Corps of Royal Engineers - The Burgoyne Scholarship Presentation Certificate as presented in perpetuity to The Soldier’s Daughter’s Home Hampstead, dated 14th August 1878. Most attractively hand written on parchment paper, and housed in its origin...

£275.00
Availability: IN STOCK
Product ID: CMA/32411
Condition: slight tears, slight foxing, otherwise clean and generally Good Condition.
Description:

Corps of Royal Engineers - The Burgoyne Scholarship Presentation Certificate as presented in perpetuity to The Soldier’s Daughter’s Home Hampstead, dated 14th August 1878. Most attractively hand written on parchment paper, and housed in its original metal scroll case, with chain linked top, and with the original vellum label, this attractively hand inscribed: ‘Certificate of the Burgoyne Scholarship In Memoriam of the late Field-Marshal Sir John Fox Burgoyne , Baronet, G.C.B. Chief of the Corps.’

Condition: slight tears, slight foxing, otherwise clean and generally Good Condition.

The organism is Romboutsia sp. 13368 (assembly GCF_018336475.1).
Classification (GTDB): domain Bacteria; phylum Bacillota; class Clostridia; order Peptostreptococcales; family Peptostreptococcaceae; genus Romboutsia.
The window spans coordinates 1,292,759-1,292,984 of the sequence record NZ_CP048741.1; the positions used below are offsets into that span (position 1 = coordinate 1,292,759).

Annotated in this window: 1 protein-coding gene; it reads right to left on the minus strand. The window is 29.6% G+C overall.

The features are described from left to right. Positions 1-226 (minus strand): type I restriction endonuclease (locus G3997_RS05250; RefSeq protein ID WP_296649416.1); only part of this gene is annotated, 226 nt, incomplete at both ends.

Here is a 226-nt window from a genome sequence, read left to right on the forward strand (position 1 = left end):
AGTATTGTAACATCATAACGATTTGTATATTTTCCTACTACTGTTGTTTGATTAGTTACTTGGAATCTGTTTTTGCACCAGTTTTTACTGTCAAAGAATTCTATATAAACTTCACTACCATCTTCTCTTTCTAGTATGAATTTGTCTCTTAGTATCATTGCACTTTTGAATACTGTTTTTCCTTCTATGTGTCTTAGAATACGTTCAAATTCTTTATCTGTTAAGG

Provenance: original acquired together with the Field Marshall’s Baton Case to Field-Marshal Sir John Fox Burgoyne.

The Non-Commissioned Officers and Men of the Royal Engineers through Colonel J.M. Grant, Deputy Adjutant General of the Corps paid to the Soldier’s Daughter’s Home the sum of £385 under a Resolution of the General Committee of 14th November 1877, to be called The Burgoyne Scholarship, created in memory of the late Chief of the Royal Engineers, Field-Marshal Sir John Fox Burgoyne, Baronet, G.C.B.. This certificate commemorates the creation of the Scholarship and the donation of the funds to set it up, this having been read General Committee of The Soldier’s Daughter’s Home at their offices in Whitehall, London, on 14th August 1878. Signed in ink by Major General J.T. Boileau, Chairman of the Soldier’s Daughter’s Home.

The Soldier’s Daughter’s Home (also known as the Soldier’s Infant Home) was founded at Hampstead in 1855, towards the end of the Crimean War, which had led to the children of many soldiers being orphaned. It was later retitled the Royal Soldier’s Daughter’s Home